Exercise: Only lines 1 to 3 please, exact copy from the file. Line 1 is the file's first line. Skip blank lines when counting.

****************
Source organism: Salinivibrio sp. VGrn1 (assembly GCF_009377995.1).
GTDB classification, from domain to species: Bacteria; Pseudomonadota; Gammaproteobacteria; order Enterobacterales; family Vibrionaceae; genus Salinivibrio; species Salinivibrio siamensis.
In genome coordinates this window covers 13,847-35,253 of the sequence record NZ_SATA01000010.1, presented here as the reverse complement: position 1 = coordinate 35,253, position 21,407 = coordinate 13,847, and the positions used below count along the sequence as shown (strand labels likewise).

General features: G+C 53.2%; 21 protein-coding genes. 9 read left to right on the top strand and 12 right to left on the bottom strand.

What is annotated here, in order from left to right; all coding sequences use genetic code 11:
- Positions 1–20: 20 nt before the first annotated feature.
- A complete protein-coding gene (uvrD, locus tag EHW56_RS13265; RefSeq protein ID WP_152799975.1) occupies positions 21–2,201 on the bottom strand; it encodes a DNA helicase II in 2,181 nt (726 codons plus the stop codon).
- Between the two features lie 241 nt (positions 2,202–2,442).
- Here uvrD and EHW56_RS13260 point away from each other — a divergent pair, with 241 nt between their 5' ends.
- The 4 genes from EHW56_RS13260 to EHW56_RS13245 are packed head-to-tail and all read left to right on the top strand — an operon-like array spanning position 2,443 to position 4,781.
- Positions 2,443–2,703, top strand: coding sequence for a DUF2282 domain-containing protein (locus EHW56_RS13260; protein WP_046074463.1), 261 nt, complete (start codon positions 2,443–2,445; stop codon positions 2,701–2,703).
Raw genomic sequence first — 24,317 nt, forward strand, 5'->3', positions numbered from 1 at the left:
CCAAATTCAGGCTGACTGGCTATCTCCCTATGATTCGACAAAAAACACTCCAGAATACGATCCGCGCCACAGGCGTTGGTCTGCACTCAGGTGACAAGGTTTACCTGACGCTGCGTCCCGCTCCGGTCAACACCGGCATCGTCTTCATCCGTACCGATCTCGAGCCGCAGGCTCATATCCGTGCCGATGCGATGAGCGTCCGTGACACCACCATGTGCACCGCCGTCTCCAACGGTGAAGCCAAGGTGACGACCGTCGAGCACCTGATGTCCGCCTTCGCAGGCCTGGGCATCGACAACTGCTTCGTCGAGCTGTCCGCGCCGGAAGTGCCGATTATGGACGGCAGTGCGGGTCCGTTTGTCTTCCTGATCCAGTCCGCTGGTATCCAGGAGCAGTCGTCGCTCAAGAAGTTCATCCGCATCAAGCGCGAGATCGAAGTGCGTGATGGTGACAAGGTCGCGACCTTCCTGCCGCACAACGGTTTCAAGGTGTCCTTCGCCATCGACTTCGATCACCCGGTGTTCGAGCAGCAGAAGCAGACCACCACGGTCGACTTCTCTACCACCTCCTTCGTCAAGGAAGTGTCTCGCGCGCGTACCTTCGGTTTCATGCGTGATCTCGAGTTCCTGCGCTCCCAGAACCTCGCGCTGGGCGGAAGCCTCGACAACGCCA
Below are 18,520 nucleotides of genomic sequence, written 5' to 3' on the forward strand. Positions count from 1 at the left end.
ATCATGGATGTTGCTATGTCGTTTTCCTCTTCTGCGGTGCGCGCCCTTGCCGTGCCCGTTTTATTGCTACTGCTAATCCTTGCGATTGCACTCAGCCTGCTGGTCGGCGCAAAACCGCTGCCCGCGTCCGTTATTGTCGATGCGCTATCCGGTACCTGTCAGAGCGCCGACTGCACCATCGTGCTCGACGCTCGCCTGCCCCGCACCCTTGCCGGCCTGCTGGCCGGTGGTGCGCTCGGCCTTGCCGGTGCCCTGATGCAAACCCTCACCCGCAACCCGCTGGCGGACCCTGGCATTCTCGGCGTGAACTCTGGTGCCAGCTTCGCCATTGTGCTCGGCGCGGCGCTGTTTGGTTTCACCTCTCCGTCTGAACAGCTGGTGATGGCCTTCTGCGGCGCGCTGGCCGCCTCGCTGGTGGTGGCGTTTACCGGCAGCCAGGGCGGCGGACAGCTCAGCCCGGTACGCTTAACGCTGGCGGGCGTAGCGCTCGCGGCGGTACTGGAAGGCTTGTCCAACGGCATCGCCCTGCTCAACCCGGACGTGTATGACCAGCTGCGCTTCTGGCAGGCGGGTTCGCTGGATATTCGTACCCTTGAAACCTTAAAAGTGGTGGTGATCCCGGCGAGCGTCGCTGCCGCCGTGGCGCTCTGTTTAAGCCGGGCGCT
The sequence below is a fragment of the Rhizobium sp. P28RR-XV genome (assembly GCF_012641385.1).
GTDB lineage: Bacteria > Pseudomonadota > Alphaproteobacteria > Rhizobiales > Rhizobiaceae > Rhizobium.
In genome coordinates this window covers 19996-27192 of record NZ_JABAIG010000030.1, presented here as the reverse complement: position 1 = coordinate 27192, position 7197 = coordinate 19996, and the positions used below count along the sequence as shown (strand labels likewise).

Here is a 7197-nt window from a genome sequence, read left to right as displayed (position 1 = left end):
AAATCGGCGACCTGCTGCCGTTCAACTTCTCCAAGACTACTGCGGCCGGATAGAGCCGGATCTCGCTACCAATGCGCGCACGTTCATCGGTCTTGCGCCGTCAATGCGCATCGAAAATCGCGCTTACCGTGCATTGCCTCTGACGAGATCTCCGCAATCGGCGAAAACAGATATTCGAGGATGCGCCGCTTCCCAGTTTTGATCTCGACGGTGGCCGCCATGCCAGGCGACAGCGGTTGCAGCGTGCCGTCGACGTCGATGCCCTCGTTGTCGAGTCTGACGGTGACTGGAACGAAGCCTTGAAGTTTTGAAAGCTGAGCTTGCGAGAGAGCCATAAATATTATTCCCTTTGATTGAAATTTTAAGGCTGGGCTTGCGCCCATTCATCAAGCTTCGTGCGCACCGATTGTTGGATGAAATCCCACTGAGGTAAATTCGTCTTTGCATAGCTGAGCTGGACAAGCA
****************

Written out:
Source organism: Salinivibrio sp. VGrn1 (assembly GCF_009377995.1).
GTDB classification, from domain to species: Bacteria; Pseudomonadota; Gammaproteobacteria; order Enterobacterales; family Vibrionaceae; genus Salinivibrio; species Salinivibrio siamensis.
In genome coordinates this window covers 13,847-35,253 of the sequence record NZ_SATA01000010.1, presented here as the reverse complement: position 1 = coordinate 35,253, position 21,407 = coordinate 13,847, and the positions used below count along the sequence as shown (strand labels likewise).